All 1,240 elementary, middle and high schools were open Monday and again Tuesday, thanks in part to substitute teachers and credentialed school staffers, Beutner said. Bus service was operating normally, and meals were being served to students as usual.

Contract negotiations between the two sides broke off Friday, and as of Tuesday afternoon, there were no new talks scheduled.

The district increased its contract offer on Friday when Gov. Gavin Newsom unveiled his state budget proposal which includes more money for school districts across the state. The offer included, among other things, the hiring of 1,200 teachers, reducing class sizes in middle schools, a full-time nurse at every elementary school and another academic counselor at high schools. But the increased staffing would only be for one year, with the district saying the money to pay for the extra employees would come out of a one-time reserve.

“This represents the best we can do, recognizing that it is our obligation to provide as much resources as possible to support out students in each and every one of our schools,” Beutner said Friday.

UTLA rejected the offer, saying it did not go far enough to bolster school staffing, reduce class sizes and prevent them from increasing in the future. The union also blasted the district’s staff-increase proposal for being only a one-year offer, and contended the district’s salary increase proposal is contingent on benefit cuts to future union members. The LAUSD has offered teachers a 6 percent raise spread over the first two years of a three-year contract while UTLA wants a 6.5 percent raise that would take effect all at once and a year sooner.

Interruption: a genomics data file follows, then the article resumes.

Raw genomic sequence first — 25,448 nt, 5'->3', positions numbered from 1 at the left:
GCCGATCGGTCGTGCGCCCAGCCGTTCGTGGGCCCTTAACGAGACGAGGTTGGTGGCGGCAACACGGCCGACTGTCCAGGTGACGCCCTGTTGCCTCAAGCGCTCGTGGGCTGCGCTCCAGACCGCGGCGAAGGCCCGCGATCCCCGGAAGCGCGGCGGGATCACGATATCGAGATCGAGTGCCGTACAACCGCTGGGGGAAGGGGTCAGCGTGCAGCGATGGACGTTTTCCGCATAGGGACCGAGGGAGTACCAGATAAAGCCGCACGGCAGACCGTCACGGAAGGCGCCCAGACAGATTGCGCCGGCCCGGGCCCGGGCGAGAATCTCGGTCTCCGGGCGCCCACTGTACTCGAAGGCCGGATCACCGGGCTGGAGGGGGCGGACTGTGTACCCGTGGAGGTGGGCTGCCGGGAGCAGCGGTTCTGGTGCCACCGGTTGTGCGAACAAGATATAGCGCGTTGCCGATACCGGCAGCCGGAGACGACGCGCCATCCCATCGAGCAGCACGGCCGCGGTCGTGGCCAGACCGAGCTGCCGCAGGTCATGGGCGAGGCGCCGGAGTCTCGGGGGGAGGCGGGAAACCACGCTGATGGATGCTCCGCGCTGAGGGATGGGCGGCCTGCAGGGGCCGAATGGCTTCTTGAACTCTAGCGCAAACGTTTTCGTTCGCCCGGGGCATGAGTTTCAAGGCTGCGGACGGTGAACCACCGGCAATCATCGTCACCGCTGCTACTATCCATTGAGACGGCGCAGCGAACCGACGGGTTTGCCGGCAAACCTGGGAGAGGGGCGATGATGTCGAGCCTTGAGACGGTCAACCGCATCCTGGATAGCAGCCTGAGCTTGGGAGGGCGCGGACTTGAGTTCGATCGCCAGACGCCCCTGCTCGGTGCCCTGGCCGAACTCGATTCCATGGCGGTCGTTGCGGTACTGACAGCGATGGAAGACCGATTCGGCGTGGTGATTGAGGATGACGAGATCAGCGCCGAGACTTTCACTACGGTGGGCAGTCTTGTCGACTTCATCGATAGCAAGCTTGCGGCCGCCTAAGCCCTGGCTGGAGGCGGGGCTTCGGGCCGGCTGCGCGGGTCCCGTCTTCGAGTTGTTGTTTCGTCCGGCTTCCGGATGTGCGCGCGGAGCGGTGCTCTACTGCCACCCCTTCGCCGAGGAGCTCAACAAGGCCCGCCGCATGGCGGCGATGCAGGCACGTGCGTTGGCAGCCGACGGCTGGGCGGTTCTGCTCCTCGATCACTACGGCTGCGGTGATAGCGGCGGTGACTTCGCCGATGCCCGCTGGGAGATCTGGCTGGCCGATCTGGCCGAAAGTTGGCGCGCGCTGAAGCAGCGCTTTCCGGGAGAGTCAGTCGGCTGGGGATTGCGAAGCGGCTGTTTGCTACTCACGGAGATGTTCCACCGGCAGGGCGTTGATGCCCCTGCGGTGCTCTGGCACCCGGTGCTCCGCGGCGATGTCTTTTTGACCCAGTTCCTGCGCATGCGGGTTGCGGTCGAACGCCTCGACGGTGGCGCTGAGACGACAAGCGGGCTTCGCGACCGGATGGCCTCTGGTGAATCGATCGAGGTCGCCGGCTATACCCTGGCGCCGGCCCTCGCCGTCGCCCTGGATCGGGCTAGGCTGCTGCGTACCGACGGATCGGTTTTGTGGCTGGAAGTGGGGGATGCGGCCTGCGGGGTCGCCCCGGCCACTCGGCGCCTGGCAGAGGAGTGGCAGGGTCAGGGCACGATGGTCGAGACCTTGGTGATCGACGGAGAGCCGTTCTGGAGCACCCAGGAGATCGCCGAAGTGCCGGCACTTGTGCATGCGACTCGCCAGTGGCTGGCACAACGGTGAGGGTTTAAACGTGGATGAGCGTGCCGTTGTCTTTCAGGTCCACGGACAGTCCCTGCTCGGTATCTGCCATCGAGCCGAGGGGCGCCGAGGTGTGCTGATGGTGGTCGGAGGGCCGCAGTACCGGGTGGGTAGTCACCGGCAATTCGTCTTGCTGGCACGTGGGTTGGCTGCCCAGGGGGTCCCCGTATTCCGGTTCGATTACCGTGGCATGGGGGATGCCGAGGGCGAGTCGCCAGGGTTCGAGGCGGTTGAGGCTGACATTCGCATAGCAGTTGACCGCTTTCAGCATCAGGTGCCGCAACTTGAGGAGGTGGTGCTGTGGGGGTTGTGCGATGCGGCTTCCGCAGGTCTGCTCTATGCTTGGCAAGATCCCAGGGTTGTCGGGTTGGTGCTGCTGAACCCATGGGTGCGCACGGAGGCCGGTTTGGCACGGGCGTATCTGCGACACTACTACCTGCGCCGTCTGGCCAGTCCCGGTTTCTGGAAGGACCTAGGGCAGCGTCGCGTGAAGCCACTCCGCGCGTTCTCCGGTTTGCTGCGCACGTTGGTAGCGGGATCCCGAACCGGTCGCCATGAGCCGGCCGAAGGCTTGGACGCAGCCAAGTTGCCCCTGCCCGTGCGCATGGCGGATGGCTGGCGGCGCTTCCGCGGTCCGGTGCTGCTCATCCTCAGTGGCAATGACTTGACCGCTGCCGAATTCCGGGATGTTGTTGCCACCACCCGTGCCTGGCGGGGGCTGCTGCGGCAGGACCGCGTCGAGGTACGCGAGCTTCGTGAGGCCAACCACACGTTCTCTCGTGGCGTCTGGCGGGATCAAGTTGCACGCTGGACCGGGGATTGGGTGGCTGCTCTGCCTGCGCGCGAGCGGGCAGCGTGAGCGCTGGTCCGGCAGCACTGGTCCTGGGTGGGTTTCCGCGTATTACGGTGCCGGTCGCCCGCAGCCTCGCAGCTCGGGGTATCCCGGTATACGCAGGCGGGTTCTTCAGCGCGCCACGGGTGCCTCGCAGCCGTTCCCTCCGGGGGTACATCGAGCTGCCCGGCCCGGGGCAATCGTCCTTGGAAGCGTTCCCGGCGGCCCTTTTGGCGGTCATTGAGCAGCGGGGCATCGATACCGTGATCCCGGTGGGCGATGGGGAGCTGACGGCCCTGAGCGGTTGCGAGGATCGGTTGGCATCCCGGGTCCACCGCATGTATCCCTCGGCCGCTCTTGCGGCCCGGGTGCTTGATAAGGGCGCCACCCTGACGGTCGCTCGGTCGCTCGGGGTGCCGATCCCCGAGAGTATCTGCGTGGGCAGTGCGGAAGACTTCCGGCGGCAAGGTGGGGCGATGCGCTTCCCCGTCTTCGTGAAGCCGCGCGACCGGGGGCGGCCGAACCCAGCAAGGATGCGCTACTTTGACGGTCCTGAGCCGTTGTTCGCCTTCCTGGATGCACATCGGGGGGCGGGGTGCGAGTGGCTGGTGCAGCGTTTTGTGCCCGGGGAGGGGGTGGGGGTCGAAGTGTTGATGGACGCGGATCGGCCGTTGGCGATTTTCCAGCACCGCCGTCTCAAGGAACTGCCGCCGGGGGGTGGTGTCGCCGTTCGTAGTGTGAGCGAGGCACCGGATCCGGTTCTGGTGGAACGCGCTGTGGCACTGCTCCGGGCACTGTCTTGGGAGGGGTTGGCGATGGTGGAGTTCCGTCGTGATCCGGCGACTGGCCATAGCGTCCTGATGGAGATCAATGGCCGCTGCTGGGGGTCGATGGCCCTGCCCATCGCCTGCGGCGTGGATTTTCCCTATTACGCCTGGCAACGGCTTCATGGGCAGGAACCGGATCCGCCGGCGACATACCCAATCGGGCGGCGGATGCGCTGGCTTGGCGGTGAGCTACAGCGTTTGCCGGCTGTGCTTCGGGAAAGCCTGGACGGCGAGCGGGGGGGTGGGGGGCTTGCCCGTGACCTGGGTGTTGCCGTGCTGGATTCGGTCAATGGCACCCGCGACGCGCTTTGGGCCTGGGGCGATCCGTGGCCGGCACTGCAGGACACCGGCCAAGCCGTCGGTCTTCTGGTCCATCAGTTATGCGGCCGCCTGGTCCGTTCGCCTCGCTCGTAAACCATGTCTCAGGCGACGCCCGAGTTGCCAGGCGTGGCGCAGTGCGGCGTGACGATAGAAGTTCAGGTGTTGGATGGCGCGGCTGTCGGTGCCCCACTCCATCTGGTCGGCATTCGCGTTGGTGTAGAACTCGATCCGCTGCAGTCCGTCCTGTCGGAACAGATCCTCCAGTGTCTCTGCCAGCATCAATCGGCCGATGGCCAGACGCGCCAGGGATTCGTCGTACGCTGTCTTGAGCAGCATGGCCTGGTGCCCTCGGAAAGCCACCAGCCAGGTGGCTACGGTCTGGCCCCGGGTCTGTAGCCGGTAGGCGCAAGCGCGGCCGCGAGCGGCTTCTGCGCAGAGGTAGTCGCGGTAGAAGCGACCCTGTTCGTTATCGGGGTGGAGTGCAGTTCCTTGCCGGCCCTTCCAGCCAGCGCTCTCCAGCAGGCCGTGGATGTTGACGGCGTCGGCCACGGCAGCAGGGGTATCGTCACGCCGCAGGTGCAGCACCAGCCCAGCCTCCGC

The district claims the union’s contract demands would bankrupt the LAUSD, but the union disputes that contention, pointing to what it calls an estimated $1.8 billion reserve fund and insisting the district has not faced a financial deficit in five years.

Underlying the strike is the issue of charter schools. Union officials have accused Beutner and some members of the school board of favoring a vast expansion of privately operated charter schools, which are governed by the state and generally staffed by non-union teachers.

“Here we are in a fight for the soul of public education,” UTLA President Alex Caputo-Pearl said. “The question is: do we starve our public neighborhood schools so that they (become) privatized, or do we re-invest in our public neighborhood schools for our students and for a thriving city?”

The Los Angeles County Board of Supervisors on Tuesday agreed to provide the district with up to $10 million for nursing and mental health services — saying it would be enough to fund a nurse at every LAUSD elementary school. That funding was included in Beutner’s most recent contract offer to the union last week.

As the second largest school district in the nation, the LAUSD covers an area totaling 710 square miles and serves more than 694,000 students at 1,322 schools, although 216 schools are independent charter schools, most of which are staffed with non-union teachers unaffected by the strike. The district says about 500,000 students and 1,100 schools are impacted by the walkout.

The district hired 400 substitutes, and 2,000 administrators with teaching credentials have been reassigned during the strike.

The district has set up an information hotline for parents at (213) 443-1300.